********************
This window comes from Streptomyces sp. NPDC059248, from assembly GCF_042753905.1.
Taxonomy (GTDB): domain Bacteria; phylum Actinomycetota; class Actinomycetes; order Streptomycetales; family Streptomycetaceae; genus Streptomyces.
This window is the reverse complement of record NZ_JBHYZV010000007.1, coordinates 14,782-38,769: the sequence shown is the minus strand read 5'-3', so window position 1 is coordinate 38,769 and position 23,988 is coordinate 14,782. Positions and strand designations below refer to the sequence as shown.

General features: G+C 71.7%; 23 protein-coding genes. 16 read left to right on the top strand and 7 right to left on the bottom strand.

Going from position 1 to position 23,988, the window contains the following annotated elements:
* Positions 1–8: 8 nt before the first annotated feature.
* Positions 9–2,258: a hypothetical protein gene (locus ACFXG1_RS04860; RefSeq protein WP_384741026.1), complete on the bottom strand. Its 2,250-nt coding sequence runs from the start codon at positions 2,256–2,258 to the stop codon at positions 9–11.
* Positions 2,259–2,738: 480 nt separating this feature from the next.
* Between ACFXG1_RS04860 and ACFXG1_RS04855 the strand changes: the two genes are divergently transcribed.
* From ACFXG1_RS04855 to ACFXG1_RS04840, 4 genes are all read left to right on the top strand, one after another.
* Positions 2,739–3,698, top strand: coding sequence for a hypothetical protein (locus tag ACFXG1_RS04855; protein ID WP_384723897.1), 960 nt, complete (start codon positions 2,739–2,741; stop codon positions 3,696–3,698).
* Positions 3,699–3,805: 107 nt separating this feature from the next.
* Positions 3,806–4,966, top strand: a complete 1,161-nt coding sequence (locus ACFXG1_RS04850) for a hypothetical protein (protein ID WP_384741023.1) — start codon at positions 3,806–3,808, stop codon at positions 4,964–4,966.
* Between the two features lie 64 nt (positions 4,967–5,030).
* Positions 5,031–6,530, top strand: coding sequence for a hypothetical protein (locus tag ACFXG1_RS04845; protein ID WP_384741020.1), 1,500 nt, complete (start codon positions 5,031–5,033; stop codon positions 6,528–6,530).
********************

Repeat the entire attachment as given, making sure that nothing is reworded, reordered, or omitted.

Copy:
This window comes from Streptomyces sp. NPDC059248, from assembly GCF_042753905.1.
Taxonomy (GTDB): domain Bacteria; phylum Actinomycetota; class Actinomycetes; order Streptomycetales; family Streptomycetaceae; genus Streptomyces.
This window is the reverse complement of record NZ_JBHYZV010000007.1, coordinates 14,782-38,769: the sequence shown is the minus strand read 5'-3', so window position 1 is coordinate 38,769 and position 23,988 is coordinate 14,782. Positions and strand designations below refer to the sequence as shown.

General features: G+C 71.7%; 23 protein-coding genes. 16 read left to right on the top strand and 7 right to left on the bottom strand.

Going from position 1 to position 23,988, the window contains the following annotated elements:
* Positions 1–8: 8 nt before the first annotated feature.
* Positions 9–2,258: a hypothetical protein gene (locus ACFXG1_RS04860; RefSeq protein WP_384741026.1), complete on the bottom strand. Its 2,250-nt coding sequence runs from the start codon at positions 2,256–2,258 to the stop codon at positions 9–11.
* Positions 2,259–2,738: 480 nt separating this feature from the next.
* Between ACFXG1_RS04860 and ACFXG1_RS04855 the strand changes: the two genes are divergently transcribed.
* From ACFXG1_RS04855 to ACFXG1_RS04840, 4 genes are all read left to right on the top strand, one after another.
* Positions 2,739–3,698, top strand: coding sequence for a hypothetical protein (locus tag ACFXG1_RS04855; protein ID WP_384723897.1), 960 nt, complete (start codon positions 2,739–2,741; stop codon positions 3,696–3,698).
* Positions 3,699–3,805: 107 nt separating this feature from the next.
* Positions 3,806–4,966, top strand: a complete 1,161-nt coding sequence (locus ACFXG1_RS04850) for a hypothetical protein (protein ID WP_384741023.1) — start codon at positions 3,806–3,808, stop codon at positions 4,964–4,966.
* Between the two features lie 64 nt (positions 4,967–5,030).
* Positions 5,031–6,530, top strand: coding sequence for a hypothetical protein (locus tag ACFXG1_RS04845; protein ID WP_384741020.1), 1,500 nt, complete (start codon positions 5,031–5,033; stop codon positions 6,528–6,530).